and harder time than the HIV- population. This waiting period can be extremely
stressful especially in prisons with little or no support services for prisoners
Prisoners with HIV/AIDS are not eligible for participation in the family
visiting program with their spouses. Most choose not to have overnight visits
with any family members because of offensive and invasive procedures and
regulations promulgated by the Department of Corrections. Prisoners known to
be HIV+ cannot work in the kitchen or food line (except in some HIV units).
New and harsher sentencing guidelines adversely impact on criminal
defendants with HIV/AIDS. Criminal justice professionals such as judges and
prosecutors (and even public defenders who allow it to happen) continue to
sentence terminally ill prisoners to long prison terms that are bound to be the
equivalent of a death sentence due to callous medical neglect.
Prisoner-initiated peer education programs are growing in interest among
prisoners and shrinking in actuality due to, at best, administrative disinterest,
and at worst, outright hostility. The latest National Institute of Justice update on
HIV/AIDS in correctional facilities documents that there are fewer peer
education programs today than two years ago. Here in California, the availability
of peer education varies from prison to prison. However, one thing is certain, if
there is not an HIV unit in a prison, there will not be a peer education program.
The CDC (including many of its wardens) still has yet to grasp the importance of
educating both the underground HIV positive prisoners and the uninfected.
California is no closer to providing risk reduction tools to prisoners such as
condoms, dental dams or clean needles. In fact, only six jurisdictions in this
country allow condom distribution in prisons and jails (Vermont and Mississippi
state prison systems; and Philadelphia, San Francisco, New York City and
Washington, D.C. jails). This figure has remained unchanged for the past six
years. No prison or jail in the U.S. allows for the distribution of bleach kits or
clean needles for injection drug users. Canada and Europe are light years ahead
in this area.
A recent Bureau of Justice Statistics survey revealed that approximately
25% of California's HIV+ prison population has an AIDS diagnosis. Small wonder
that so many prisoners entering the system with HIV become ill and go downhill
fast. Despite two legislative attempts to reform the current compassionate
release procedure and strengthen its medical component, the process is bogged
down at every step of the way. The prison doctors and wardens are afraid to
release prisoners who are dying because of public misconceptions about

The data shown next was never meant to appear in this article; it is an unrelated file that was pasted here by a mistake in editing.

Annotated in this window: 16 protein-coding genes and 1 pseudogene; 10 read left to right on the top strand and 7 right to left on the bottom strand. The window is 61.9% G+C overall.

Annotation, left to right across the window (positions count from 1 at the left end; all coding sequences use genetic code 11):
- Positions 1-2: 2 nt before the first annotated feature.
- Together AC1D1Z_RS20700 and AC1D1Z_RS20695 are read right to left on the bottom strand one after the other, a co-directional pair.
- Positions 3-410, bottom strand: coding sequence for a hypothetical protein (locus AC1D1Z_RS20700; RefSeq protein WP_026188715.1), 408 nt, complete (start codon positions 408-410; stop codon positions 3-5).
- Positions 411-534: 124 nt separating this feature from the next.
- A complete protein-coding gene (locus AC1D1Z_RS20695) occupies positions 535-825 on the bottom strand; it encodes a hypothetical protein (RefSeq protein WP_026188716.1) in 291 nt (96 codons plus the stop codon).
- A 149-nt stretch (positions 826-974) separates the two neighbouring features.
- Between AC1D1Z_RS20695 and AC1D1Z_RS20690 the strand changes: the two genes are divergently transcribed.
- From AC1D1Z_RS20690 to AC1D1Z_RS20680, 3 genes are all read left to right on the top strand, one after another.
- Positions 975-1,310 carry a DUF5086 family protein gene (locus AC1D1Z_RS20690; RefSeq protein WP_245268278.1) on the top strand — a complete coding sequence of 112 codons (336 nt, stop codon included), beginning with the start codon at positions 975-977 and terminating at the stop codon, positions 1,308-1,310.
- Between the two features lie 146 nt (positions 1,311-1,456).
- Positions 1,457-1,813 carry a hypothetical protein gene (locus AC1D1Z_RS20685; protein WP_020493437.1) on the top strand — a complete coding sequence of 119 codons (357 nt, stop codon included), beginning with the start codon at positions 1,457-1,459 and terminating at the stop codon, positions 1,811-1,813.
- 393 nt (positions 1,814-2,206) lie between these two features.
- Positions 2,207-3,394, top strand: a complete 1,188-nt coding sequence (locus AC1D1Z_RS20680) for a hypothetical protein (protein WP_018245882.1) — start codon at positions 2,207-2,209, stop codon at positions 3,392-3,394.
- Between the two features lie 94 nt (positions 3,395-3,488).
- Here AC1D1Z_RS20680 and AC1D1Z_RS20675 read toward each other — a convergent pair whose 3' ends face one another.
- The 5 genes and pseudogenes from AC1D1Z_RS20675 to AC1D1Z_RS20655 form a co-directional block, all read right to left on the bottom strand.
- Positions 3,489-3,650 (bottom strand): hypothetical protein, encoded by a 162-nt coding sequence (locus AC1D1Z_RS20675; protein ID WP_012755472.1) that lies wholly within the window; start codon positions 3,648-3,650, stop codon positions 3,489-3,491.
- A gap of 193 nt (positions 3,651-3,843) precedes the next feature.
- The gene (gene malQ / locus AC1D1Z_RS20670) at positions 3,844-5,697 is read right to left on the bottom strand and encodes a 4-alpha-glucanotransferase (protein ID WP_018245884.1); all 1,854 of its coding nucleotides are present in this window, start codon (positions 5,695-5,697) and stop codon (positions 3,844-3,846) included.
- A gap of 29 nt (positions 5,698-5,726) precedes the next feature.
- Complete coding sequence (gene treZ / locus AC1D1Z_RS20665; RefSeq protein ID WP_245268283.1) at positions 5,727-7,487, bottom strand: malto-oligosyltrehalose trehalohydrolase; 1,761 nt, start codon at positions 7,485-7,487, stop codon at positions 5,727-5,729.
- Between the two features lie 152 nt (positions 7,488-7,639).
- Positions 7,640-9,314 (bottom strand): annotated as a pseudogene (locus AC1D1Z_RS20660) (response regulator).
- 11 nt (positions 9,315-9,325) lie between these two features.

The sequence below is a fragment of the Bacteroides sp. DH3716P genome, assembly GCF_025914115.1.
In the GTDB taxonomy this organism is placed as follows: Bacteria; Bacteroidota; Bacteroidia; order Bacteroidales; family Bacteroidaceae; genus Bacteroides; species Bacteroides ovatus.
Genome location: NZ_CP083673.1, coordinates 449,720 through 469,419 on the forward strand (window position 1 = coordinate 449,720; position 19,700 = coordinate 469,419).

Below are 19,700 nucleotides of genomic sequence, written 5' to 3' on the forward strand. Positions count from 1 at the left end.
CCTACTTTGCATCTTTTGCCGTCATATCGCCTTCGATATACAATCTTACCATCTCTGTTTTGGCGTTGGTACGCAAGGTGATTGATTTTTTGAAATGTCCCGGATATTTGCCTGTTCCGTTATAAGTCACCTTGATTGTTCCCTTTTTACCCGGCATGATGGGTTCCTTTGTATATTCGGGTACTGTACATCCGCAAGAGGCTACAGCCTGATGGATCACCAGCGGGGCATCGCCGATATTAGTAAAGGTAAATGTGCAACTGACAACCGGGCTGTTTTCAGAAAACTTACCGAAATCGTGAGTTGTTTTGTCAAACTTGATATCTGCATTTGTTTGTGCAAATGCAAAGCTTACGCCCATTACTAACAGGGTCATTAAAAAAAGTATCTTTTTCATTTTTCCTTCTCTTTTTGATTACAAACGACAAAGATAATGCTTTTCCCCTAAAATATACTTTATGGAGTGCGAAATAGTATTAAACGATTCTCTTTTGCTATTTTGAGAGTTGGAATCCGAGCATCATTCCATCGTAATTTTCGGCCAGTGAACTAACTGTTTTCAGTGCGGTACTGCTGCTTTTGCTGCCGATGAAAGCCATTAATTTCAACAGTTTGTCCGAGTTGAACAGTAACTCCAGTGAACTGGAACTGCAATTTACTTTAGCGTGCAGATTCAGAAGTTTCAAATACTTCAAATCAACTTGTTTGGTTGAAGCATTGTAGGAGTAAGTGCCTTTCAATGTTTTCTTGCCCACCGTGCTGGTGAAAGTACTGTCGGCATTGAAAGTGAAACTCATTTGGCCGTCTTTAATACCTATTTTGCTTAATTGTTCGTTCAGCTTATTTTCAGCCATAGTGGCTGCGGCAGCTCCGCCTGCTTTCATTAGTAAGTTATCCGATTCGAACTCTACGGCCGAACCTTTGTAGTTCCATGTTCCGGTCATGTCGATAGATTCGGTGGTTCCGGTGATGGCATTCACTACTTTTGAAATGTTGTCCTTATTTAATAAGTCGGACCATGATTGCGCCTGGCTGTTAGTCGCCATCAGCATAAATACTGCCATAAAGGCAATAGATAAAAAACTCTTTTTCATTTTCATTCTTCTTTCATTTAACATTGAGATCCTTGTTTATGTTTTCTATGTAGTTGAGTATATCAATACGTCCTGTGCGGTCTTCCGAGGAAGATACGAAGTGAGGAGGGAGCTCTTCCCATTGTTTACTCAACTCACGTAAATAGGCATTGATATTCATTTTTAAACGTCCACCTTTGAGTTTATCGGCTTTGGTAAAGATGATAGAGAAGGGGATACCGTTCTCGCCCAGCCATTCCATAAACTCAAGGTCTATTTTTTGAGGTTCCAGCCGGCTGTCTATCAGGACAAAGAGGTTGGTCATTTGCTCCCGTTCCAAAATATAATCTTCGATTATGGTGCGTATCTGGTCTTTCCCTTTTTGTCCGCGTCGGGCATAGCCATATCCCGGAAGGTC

criminals and crime. The CDC still has to answer to the governor and the
politicians and chooses its cases accordingly. And sentencing judges still don't
understand the critical importance of a speedy compassionate release.
Last year, it took over six months to win the release of Peter Hatzidakis, a
first-time nonviolent offender who was doing a short prison term at the
California Medical Facility at Vacaville (CMF-Vacaville). Hatzidakis, who had
fullblown AIDS when incarcerated, suffered from active Tuberculosis (which he
passed on unwittingly to his family), pneumocystis pneumonia and other serious
complications. He also had a loving family that was willing to take care of him.
The doctors at CMF-Vacaville took four months to approve his compassionate
release request. By the time that Hatzidakis was released, he was in critical
condition. He lived for two weeks with his family before passing.
Prisoners with HIV/AIDS are still routinely treated more severely for rule
infractions. Dorothy Ware, a 21 year-old, African-American woman with
fullblown AIDS, was sentenced to two years in the "hole" -- the prison's security
housing unit -- for spitting on a guard. She was also charged in an outside court
with attempted murder (later reduced to battery). The CDC maintains a written
policy encouraging corrections officers and medical staff to charge HIV+
prisoners with attempted murder for merely spitting or biting. In the real
world, the Centers for Disease Control (ironically another CDC) decided several
years ago that contact with saliva is not a mode of transmission for HIV.
As bad as conditions are for men prisoners with HIV/AIDS, the care and
treatment of women prisoners with HIV/AIDS (and other serious illnesses) is far
worse. One year after the class action lawsuit was filed concerning the medical
neglect faced by women prisoners, very little has changed. According to the
prisoners' legal counsel, there is a growing intransigence on the part of the CDC
to upgrade women's medical care.
Unfortunately, the shrinking AIDS movement has turned its focus away
from supporting the rights of prisoners with HIV/AIDS. Prisoners with
HIV/AIDS find themselves with fewer and fewer allies on the outside willing to
advocate on their behalf. It is more important than ever that issues affecting
prisoners with HIV/AIDS be added to the agenda of both the AIDS service and
activist communities and the movements to change (overturn) the criminal
injustice system. Activists on the outside by focusing on the new death row on
the inside, can make a difference and save the lives of prisoners with HIV/AIDS.